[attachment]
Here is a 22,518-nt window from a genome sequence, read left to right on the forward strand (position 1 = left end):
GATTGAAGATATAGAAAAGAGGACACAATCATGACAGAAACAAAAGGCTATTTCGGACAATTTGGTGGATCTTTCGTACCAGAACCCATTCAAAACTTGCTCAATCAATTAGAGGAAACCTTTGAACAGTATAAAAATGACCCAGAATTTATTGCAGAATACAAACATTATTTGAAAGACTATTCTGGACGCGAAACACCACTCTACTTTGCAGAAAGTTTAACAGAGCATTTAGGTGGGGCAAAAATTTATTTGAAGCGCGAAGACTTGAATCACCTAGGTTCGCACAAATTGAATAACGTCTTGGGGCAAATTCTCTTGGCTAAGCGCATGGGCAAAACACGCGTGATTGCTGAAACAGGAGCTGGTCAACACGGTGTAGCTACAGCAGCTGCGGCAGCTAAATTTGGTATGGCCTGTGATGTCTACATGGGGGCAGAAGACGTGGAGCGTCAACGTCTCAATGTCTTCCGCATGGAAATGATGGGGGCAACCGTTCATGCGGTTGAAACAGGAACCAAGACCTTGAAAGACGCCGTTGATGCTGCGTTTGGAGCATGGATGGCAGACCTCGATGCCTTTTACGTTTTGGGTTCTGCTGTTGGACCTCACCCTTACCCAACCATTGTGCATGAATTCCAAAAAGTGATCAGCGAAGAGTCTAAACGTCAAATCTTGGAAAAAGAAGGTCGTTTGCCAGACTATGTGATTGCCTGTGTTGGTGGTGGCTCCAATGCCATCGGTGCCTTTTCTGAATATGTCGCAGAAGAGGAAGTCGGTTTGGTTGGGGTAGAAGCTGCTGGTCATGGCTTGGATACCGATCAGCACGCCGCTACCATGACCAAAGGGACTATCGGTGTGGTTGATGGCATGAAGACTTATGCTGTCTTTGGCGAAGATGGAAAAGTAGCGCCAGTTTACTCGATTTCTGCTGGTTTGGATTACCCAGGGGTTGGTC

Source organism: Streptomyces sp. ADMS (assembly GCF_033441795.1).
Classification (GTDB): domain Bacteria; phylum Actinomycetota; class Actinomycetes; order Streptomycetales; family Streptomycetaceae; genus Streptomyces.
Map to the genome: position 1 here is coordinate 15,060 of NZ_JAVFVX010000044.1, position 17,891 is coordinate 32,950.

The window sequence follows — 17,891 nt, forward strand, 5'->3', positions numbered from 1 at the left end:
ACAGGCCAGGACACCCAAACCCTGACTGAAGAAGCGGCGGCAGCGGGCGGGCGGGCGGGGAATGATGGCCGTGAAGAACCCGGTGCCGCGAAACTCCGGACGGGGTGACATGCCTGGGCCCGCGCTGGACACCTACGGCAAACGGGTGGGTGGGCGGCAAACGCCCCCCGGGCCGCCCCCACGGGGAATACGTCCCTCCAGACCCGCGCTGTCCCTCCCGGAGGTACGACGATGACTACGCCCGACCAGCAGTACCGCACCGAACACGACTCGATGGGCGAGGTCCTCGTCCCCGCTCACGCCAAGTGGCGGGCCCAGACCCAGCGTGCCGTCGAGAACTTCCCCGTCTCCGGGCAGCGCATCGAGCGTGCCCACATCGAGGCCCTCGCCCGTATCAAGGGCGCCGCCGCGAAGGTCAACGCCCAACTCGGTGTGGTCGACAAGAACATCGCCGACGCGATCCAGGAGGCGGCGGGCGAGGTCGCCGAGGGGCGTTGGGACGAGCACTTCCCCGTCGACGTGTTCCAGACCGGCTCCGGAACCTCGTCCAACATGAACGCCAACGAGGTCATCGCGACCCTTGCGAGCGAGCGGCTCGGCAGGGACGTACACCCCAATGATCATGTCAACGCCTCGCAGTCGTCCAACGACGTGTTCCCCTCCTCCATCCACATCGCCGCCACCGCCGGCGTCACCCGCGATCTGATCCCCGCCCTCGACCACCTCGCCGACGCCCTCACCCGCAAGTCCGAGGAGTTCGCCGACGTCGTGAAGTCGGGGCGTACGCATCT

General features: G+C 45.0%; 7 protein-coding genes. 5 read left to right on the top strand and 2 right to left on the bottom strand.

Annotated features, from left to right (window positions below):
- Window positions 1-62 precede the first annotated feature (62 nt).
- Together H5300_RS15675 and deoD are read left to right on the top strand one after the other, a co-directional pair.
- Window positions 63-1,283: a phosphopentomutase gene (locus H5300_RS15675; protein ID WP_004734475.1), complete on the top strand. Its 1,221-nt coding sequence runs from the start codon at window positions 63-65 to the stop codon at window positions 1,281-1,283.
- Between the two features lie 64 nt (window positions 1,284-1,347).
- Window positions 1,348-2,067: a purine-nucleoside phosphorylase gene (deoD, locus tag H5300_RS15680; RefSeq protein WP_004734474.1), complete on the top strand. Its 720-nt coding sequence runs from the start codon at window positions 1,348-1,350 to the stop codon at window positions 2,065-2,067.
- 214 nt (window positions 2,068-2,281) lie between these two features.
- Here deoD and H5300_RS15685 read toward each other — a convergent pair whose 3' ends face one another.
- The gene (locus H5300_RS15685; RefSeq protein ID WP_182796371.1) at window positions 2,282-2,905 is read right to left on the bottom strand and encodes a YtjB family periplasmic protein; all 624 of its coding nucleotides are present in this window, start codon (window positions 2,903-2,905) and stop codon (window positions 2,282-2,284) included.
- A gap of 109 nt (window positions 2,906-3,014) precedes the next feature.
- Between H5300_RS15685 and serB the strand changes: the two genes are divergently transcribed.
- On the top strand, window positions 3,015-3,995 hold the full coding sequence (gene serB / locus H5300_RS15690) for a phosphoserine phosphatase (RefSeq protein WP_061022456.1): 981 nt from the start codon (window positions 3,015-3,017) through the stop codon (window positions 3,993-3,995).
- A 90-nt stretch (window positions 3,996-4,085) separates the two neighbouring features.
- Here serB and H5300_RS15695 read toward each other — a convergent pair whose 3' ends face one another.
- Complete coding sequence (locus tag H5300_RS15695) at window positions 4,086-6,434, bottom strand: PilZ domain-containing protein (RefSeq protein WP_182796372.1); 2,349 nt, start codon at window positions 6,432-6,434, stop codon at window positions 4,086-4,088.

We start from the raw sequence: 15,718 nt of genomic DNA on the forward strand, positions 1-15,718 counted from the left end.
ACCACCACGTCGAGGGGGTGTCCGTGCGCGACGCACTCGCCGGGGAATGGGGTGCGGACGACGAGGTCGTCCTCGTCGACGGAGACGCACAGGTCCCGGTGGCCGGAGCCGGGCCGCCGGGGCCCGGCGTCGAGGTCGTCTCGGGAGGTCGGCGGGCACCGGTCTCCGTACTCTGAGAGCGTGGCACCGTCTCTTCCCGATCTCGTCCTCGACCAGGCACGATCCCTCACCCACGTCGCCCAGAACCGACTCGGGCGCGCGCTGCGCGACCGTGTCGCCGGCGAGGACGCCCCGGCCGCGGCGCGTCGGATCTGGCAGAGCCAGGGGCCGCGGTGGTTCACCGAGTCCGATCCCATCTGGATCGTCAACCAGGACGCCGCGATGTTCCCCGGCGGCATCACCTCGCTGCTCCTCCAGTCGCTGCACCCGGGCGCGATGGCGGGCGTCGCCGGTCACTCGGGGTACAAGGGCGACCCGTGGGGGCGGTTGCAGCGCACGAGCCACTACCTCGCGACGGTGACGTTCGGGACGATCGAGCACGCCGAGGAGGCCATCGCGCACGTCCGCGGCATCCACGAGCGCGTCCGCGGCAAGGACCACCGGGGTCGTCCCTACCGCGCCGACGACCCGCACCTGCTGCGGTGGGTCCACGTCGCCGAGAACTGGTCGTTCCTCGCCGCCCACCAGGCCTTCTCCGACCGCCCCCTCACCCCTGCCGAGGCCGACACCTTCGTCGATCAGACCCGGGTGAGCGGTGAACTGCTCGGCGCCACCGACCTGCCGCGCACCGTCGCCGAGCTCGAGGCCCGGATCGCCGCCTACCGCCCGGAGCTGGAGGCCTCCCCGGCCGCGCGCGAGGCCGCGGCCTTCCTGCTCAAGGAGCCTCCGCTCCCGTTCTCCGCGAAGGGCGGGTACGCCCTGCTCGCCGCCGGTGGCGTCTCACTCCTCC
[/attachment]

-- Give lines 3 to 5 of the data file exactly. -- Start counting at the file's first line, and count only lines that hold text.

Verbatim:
Source organism: Streptomyces sp. ADMS (assembly GCF_033441795.1).
Classification (GTDB): domain Bacteria; phylum Actinomycetota; class Actinomycetes; order Streptomycetales; family Streptomycetaceae; genus Streptomyces.
Map to the genome: position 1 here is coordinate 15,060 of NZ_JAVFVX010000044.1, position 17,891 is coordinate 32,950.